I am particularly proud of completing this one as I ran into a number of issues through which I logically debugged to fix. I learnt a lot as I did so but even better I was using tools, techniques, knowledge and logic that would have been beyond me first time around.
What I am not particularly proud of is that I managed to lose a Dockerfile that had an issue so could not compare it to the Dockerfile that ultimately worked – opportunity lost there to learn something else. However, I know the area where the issue occurred so all is not lost.
If you want to know more about forests, bottles, rockets and mazes, visit here.
I have been making some good progress on my second run through of The Docker Book. I am definitely learning different things this time around. I have just completed the chapter on using Docker to make the testing of a web page easier – spinning up containers with different web technologies to test a simple page. I am now running through the chapter on doing something similar with a web application.
Confession time, I lost a little motivation over the past couple of weeks. Not sure why but possibly a bit of tiredness, work being tough and everyone going back to the school routine. Feel like my mojo has come back a bit in recent days though.
Despite my fun with Docker, more than one person I know has been hinting that Kubernetes has been “winning the war”. In general, I think it would be a good idea to get stuck into a few specific technology areas next. For a while I have been planning to run through Mongodb tutorials and my Git knowledge is not great so that needs some TLC too. I will add Kubernetes to the list but there does not seem to be as many decent books and tutorials as for Docker.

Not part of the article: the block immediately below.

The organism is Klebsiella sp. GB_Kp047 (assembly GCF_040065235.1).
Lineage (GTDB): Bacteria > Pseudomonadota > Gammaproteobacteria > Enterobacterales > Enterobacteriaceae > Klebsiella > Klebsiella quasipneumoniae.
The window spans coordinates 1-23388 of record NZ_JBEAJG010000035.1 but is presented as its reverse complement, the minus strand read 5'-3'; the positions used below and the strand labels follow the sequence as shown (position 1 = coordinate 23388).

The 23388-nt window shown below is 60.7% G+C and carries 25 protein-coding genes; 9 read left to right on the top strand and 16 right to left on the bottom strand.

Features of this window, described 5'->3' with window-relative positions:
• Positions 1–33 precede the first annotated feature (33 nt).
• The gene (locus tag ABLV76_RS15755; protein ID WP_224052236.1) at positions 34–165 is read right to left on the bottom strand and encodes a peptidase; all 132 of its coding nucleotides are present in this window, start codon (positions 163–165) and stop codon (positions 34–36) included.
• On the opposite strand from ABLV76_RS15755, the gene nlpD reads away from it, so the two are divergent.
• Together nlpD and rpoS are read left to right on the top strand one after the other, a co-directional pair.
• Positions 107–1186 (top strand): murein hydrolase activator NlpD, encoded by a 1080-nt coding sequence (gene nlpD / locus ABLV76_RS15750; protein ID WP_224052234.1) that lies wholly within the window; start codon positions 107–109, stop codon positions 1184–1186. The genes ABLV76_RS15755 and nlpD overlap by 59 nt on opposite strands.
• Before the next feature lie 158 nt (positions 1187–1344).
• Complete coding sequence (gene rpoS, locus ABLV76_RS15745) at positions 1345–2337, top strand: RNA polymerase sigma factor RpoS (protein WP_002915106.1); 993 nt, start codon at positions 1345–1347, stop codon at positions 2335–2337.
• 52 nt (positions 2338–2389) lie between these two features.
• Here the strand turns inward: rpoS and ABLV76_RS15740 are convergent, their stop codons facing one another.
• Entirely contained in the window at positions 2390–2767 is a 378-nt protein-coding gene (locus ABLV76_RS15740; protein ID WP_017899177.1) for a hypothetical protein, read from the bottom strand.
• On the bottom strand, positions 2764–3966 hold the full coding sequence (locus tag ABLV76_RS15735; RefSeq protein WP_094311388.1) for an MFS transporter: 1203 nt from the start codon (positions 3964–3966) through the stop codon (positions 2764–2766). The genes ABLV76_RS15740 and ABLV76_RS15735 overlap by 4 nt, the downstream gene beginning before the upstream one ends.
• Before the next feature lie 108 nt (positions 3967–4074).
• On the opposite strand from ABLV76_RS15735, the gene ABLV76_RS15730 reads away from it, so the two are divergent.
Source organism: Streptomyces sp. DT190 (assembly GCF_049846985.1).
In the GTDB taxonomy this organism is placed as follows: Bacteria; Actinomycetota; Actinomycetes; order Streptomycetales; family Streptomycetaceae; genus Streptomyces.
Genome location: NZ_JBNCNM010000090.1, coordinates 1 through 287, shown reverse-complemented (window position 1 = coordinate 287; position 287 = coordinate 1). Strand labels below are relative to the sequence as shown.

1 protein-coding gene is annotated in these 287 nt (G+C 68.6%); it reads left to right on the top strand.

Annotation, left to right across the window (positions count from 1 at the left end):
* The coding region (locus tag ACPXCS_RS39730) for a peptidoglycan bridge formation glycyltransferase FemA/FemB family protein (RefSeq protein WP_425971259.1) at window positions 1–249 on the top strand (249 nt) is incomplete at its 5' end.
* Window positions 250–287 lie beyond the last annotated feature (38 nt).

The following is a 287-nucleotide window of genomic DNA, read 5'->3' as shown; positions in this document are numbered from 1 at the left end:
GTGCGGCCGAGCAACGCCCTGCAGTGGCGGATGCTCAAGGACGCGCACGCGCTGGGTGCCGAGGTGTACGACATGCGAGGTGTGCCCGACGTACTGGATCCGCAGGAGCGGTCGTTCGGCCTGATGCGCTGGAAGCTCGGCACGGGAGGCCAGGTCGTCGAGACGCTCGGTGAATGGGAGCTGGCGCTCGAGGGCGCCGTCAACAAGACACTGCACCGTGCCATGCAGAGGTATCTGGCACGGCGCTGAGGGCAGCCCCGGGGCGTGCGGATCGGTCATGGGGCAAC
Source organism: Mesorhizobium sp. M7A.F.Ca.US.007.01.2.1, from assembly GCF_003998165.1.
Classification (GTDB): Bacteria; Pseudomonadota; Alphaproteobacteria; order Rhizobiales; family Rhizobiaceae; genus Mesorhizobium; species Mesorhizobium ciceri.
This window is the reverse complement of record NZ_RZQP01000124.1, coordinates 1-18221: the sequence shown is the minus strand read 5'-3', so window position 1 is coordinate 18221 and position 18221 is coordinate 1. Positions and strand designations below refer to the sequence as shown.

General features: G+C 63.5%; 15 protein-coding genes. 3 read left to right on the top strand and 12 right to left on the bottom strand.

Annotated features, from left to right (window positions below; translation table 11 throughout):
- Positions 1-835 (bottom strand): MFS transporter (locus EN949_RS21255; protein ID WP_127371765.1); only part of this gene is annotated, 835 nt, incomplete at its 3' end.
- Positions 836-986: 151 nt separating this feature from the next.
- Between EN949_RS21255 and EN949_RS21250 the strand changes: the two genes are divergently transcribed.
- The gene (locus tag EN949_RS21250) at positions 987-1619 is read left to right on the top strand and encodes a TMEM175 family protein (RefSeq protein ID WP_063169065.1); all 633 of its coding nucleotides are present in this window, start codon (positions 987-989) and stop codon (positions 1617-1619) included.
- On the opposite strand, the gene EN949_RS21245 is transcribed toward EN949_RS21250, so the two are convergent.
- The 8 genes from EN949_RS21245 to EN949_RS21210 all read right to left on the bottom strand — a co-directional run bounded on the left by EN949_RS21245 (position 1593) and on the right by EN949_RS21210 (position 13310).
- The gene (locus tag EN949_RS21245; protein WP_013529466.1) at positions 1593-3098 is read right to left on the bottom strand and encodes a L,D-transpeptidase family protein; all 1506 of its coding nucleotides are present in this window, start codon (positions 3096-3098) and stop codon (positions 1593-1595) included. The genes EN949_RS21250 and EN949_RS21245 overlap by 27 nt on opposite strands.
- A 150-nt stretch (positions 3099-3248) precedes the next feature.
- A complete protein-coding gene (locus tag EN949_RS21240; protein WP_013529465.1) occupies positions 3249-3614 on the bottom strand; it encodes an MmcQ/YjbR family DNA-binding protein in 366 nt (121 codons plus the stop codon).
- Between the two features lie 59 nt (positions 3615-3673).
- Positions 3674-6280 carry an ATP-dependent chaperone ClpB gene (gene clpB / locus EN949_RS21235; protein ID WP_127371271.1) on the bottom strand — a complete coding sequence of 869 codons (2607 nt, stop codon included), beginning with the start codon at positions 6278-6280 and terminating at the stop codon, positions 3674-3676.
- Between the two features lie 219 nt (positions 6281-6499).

Finally, I have produced the following Dockerfile whilst running through basic Docker commands.
# practising Docker commands
MAINTAINER richardx14 "email@example.com"
#RUN apt-get update; apt-get install -y nginx
#RUN echo 'container!' > /var/www/html/index.html
# CMD when container has been launched. If you use a command after docker run, it overrides this
# ENTRYPOINT - any params used after docker run get passed as params to the ENTRYPOINT. Similar to CMD
# WORKDIR - cd
# ENV env variables. Persisted into containers that are launched from image
ENV RICHARD richard
# USER account, UID, group that containers run from the image will be run by
# VOLUME - adds volumes to containers created from image. Allows access to the containers volumes
# ADD adds from build env into image
ADD testaddfile /var/log/testaddfile
# COPY add without without decompression. Will create missing directories
COPY testaddfile /var/log/copyoftestaddfile
COPY testaddfile /test/add/file/testaddfile
# LABEL - add metadata
LABEL name="Richard's test label"
# ARG - pass build time variables, can set default. use --build-arg build=buildnumber
# SHELL can override default shell
HEALTHCHECK --interval=60s --timeout=1m --retries=5 CMD curl http://www.google.co.uk || exit 1
# ONBUILD triggered when image is used as the basis for another image
ONBUILD LABEL name="Richard's test label ONBUILD"